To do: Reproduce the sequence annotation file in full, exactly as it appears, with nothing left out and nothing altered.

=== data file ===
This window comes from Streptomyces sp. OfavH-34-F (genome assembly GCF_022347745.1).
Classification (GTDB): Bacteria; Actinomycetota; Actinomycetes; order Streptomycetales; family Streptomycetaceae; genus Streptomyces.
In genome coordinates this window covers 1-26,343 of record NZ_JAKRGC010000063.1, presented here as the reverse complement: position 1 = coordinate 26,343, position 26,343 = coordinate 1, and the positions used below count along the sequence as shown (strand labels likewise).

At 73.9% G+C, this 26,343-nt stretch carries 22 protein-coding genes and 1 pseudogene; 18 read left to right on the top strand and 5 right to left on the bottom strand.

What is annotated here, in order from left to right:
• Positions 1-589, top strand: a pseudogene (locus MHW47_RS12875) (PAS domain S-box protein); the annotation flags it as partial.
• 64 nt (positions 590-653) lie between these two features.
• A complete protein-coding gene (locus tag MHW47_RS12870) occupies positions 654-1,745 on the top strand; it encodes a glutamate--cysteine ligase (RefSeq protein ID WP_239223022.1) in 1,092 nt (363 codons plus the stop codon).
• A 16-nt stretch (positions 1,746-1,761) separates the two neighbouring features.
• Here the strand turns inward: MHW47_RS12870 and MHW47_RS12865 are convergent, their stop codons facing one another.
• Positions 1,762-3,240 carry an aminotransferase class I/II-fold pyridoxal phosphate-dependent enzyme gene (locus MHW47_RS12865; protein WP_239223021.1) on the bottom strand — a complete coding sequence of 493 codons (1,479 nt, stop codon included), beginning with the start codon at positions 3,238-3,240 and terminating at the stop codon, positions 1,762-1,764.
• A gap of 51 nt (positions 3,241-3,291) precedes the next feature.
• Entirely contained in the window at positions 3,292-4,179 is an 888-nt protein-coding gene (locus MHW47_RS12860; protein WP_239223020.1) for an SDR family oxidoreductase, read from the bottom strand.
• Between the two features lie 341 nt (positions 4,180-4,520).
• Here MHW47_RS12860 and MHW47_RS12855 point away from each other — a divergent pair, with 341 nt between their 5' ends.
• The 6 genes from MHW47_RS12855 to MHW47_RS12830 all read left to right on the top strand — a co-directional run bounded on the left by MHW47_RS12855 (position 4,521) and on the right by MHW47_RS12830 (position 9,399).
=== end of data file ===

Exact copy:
This window comes from Streptomyces sp. OfavH-34-F (genome assembly GCF_022347745.1).
Classification (GTDB): Bacteria; Actinomycetota; Actinomycetes; order Streptomycetales; family Streptomycetaceae; genus Streptomyces.
In genome coordinates this window covers 1-26,343 of record NZ_JAKRGC010000063.1, presented here as the reverse complement: position 1 = coordinate 26,343, position 26,343 = coordinate 1, and the positions used below count along the sequence as shown (strand labels likewise).

At 73.9% G+C, this 26,343-nt stretch carries 22 protein-coding genes and 1 pseudogene; 18 read left to right on the top strand and 5 right to left on the bottom strand.

What is annotated here, in order from left to right:
• Positions 1-589, top strand: a pseudogene (locus MHW47_RS12875) (PAS domain S-box protein); the annotation flags it as partial.
• 64 nt (positions 590-653) lie between these two features.
• A complete protein-coding gene (locus tag MHW47_RS12870) occupies positions 654-1,745 on the top strand; it encodes a glutamate--cysteine ligase (RefSeq protein ID WP_239223022.1) in 1,092 nt (363 codons plus the stop codon).
• A 16-nt stretch (positions 1,746-1,761) separates the two neighbouring features.
• Here the strand turns inward: MHW47_RS12870 and MHW47_RS12865 are convergent, their stop codons facing one another.
• Positions 1,762-3,240 carry an aminotransferase class I/II-fold pyridoxal phosphate-dependent enzyme gene (locus MHW47_RS12865; protein WP_239223021.1) on the bottom strand — a complete coding sequence of 493 codons (1,479 nt, stop codon included), beginning with the start codon at positions 3,238-3,240 and terminating at the stop codon, positions 1,762-1,764.
• A gap of 51 nt (positions 3,241-3,291) precedes the next feature.
• Entirely contained in the window at positions 3,292-4,179 is an 888-nt protein-coding gene (locus MHW47_RS12860; protein WP_239223020.1) for an SDR family oxidoreductase, read from the bottom strand.
• Between the two features lie 341 nt (positions 4,180-4,520).
• Here MHW47_RS12860 and MHW47_RS12855 point away from each other — a divergent pair, with 341 nt between their 5' ends.
• The 6 genes from MHW47_RS12855 to MHW47_RS12830 all read left to right on the top strand — a co-directional run bounded on the left by MHW47_RS12855 (position 4,521) and on the right by MHW47_RS12830 (position 9,399).